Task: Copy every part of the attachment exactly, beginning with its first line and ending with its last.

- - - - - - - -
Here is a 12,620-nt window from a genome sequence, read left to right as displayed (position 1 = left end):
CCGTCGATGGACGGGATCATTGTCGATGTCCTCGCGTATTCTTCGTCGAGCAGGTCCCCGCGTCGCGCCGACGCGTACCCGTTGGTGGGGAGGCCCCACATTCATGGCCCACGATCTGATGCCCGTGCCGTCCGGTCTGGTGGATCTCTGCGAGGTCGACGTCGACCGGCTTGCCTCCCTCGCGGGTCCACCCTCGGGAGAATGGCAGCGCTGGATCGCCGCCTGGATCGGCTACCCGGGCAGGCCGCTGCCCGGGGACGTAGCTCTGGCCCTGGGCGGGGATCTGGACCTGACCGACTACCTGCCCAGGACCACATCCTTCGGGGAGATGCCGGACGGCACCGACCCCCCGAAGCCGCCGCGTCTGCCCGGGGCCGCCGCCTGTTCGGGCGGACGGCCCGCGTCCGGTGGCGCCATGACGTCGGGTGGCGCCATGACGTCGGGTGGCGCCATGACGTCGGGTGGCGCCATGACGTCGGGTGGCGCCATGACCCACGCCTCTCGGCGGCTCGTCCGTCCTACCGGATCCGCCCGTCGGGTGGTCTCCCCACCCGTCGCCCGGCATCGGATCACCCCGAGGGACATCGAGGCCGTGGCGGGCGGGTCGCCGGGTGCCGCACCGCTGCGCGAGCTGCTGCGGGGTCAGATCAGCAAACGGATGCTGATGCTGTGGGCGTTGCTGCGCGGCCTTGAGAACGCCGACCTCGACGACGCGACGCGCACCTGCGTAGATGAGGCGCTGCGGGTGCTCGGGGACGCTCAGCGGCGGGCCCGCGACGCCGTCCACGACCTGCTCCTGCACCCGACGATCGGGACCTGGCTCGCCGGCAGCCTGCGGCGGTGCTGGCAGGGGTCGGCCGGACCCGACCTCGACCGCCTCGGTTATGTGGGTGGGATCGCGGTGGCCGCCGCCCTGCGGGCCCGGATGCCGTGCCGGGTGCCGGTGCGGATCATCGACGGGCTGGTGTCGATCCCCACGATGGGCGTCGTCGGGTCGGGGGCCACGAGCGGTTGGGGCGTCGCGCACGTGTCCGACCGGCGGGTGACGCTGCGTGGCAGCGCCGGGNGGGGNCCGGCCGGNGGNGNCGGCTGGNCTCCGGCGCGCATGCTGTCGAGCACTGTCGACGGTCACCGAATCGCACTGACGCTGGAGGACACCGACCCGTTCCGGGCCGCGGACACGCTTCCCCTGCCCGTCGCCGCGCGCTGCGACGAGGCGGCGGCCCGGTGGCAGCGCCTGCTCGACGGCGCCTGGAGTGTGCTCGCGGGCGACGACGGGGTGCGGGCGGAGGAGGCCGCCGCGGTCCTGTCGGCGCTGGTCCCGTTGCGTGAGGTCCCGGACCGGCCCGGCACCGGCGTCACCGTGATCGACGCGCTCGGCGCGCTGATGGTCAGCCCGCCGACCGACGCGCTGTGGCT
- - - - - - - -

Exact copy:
Here is a 12,620-nt window from a genome sequence, read left to right as displayed (position 1 = left end):
CCGTCGATGGACGGGATCATTGTCGATGTCCTCGCGTATTCTTCGTCGAGCAGGTCCCCGCGTCGCGCCGACGCGTACCCGTTGGTGGGGAGGCCCCACATTCATGGCCCACGATCTGATGCCCGTGCCGTCCGGTCTGGTGGATCTCTGCGAGGTCGACGTCGACCGGCTTGCCTCCCTCGCGGGTCCACCCTCGGGAGAATGGCAGCGCTGGATCGCCGCCTGGATCGGCTACCCGGGCAGGCCGCTGCCCGGGGACGTAGCTCTGGCCCTGGGCGGGGATCTGGACCTGACCGACTACCTGCCCAGGACCACATCCTTCGGGGAGATGCCGGACGGCACCGACCCCCCGAAGCCGCCGCGTCTGCCCGGGGCCGCCGCCTGTTCGGGCGGACGGCCCGCGTCCGGTGGCGCCATGACGTCGGGTGGCGCCATGACGTCGGGTGGCGCCATGACGTCGGGTGGCGCCATGACGTCGGGTGGCGCCATGACCCACGCCTCTCGGCGGCTCGTCCGTCCTACCGGATCCGCCCGTCGGGTGGTCTCCCCACCCGTCGCCCGGCATCGGATCACCCCGAGGGACATCGAGGCCGTGGCGGGCGGGTCGCCGGGTGCCGCACCGCTGCGCGAGCTGCTGCGGGGTCAGATCAGCAAACGGATGCTGATGCTGTGGGCGTTGCTGCGCGGCCTTGAGAACGCCGACCTCGACGACGCGACGCGCACCTGCGTAGATGAGGCGCTGCGGGTGCTCGGGGACGCTCAGCGGCGGGCCCGCGACGCCGTCCACGACCTGCTCCTGCACCCGACGATCGGGACCTGGCTCGCCGGCAGCCTGCGGCGGTGCTGGCAGGGGTCGGCCGGACCCGACCTCGACCGCCTCGGTTATGTGGGTGGGATCGCGGTGGCCGCCGCCCTGCGGGCCCGGATGCCGTGCCGGGTGCCGGTGCGGATCATCGACGGGCTGGTGTCGATCCCCACGATGGGCGTCGTCGGGTCGGGGGCCACGAGCGGTTGGGGCGTCGCGCACGTGTCCGACCGGCGGGTGACGCTGCGTGGCAGCGCCGGGNGGGGNCCGGCCGGNGGNGNCGGCTGGNCTCCGGCGCGCATGCTGTCGAGCACTGTCGACGGTCACCGAATCGCACTGACGCTGGAGGACACCGACCCGTTCCGGGCCGCGGACACGCTTCCCCTGCCCGTCGCCGCGCGCTGCGACGAGGCGGCGGCCCGGTGGCAGCGCCTGCTCGACGGCGCCTGGAGTGTGCTCGCGGGCGACGACGGGGTGCGGGCGGAGGAGGCCGCCGCGGTCCTGTCGGCGCTGGTCCCGTTGCGTGAGGTCCCGGACCGGCCCGGCACCGGCGTCACCGTGATCGACGCGCTCGGCGCGCTGATGGTCAGCCCGCCGACCGACGCGCTGTGGCT